lect17-tm3

lect17-tm3 - 1 Decidability Turing Machines Coded as Binary...

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Unformatted text preview: 1 Decidability Turing Machines Coded as Binary Strings Diagonalizing over Turing Machines Problems as Languages Undecidable Problems 2 Binary-Strings from TM’s ◆ We shall restrict ourselves to TM’s with input alphabet {0, 1}. ◆ Assign positive integers to the three classes of elements involved in moves: 1. States: q 1 (start state), q 2 (final state), q 3 , … 2. Symbols X 1 (0), X 2 (1), X 3 (blank), X 4 , … 3. Directions D 1 (L) and D 2 (R). 3 Binary Strings from TM’s – (2) ◆ Suppose δ (q i , X j ) = (q k , X l , D m ). ◆ Represent this rule by string i 10 j 10 k 10 l 10 m . ◆ Key point : since integers i, j, … are all > 0, there cannot be two consecutive 1’s in these strings. 4 Binary Strings from TM’s – (2) ◆ Represent a TM by concatenating the codes for each of its moves, separated by 11 as punctuation. ◗ That is: Code 1 11Code 2 11Code 3 11 … 5 Enumerating TM’s and Binary Strings ◆ Recall we can convert binary strings to integers by prepending a 1 and treating the resulting string as a base-2 integer. ◆ Thus, it makes sense to talk about “the i-th binary string” and about “the i-th Turing machine.” ◆ Note : if i makes no sense as a TM, assume the i-th TM accepts nothing. 6 Table of Acceptance 1 2 3 4 5 6 . . . TM i 1 2 3 4 5 6 . . . String j x x = 0 means the i-th TM does not accept the j-th string; 1 means it does. 7 Diagonalization Again ◆ Whenever we have a table like the one on the previous slide, we can diagonalize it....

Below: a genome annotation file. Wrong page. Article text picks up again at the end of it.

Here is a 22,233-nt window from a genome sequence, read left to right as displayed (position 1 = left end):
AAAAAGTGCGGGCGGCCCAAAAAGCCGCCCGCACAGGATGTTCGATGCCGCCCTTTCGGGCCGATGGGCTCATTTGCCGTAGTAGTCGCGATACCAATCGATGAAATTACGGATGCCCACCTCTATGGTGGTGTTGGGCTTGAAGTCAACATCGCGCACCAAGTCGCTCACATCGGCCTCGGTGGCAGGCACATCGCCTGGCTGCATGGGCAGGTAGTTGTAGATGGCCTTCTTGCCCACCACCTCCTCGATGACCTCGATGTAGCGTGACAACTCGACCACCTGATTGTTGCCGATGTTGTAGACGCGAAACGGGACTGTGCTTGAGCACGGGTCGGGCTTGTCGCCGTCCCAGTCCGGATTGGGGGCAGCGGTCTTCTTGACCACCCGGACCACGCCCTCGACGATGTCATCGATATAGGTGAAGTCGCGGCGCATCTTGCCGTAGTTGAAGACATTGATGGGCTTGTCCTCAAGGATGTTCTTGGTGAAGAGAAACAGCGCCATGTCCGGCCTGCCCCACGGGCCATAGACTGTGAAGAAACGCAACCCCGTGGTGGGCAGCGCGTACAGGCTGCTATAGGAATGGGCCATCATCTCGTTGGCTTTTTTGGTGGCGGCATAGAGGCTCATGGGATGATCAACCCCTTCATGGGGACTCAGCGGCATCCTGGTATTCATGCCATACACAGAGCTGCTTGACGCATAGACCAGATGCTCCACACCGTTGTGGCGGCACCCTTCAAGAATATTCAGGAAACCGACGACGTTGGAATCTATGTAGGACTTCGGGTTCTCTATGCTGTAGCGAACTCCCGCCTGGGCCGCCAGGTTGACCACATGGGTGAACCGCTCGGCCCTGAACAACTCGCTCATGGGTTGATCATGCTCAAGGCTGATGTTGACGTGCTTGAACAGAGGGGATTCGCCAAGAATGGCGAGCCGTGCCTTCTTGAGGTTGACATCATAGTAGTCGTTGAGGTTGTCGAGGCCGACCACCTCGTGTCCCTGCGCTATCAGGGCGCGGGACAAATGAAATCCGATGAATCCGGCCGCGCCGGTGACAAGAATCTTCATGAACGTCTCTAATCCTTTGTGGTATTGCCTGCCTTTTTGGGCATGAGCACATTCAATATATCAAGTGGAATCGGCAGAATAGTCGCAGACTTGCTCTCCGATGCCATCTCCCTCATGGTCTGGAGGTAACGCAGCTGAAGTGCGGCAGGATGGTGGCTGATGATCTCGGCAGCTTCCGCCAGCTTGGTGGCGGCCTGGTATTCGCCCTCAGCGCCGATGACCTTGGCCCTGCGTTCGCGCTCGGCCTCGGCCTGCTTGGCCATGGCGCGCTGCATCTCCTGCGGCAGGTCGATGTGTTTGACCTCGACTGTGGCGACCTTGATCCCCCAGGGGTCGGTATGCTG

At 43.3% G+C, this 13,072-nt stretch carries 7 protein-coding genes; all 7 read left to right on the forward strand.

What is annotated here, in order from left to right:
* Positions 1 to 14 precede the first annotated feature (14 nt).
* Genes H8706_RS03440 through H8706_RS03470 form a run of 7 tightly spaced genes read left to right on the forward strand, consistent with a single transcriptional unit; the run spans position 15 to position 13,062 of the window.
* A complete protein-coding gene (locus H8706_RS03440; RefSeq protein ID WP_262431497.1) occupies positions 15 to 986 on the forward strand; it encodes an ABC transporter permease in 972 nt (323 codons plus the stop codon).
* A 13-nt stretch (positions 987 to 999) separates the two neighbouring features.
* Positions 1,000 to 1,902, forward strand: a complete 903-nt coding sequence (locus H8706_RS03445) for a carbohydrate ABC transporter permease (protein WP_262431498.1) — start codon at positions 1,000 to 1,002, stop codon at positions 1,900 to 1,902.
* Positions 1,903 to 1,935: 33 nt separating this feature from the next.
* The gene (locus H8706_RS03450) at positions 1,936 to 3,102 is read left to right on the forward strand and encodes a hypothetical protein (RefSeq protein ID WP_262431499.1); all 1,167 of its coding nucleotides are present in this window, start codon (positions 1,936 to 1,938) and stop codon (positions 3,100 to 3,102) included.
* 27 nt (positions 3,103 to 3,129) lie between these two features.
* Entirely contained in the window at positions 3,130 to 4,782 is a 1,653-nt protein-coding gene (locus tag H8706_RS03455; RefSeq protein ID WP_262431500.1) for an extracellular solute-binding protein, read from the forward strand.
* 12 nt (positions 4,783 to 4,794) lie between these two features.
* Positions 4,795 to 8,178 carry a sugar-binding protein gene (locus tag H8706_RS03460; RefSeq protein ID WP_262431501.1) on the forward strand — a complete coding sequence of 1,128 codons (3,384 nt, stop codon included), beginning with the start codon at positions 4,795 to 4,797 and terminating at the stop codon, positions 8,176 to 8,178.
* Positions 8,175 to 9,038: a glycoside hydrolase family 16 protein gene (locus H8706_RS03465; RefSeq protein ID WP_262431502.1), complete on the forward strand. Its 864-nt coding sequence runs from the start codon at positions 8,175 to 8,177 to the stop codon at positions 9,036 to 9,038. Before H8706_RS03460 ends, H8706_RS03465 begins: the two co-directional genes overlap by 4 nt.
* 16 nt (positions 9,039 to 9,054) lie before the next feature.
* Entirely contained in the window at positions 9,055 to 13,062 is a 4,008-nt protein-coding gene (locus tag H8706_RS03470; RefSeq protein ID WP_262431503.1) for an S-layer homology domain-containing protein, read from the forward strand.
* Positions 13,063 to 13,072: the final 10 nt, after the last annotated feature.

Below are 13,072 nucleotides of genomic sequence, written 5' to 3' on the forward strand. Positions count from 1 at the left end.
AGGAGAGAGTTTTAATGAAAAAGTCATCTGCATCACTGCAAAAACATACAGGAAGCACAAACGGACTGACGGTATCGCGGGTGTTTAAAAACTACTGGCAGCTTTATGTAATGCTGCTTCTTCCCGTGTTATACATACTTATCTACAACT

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lect17-tm3 - 1 Decidability Turing Machines Coded as Binary...

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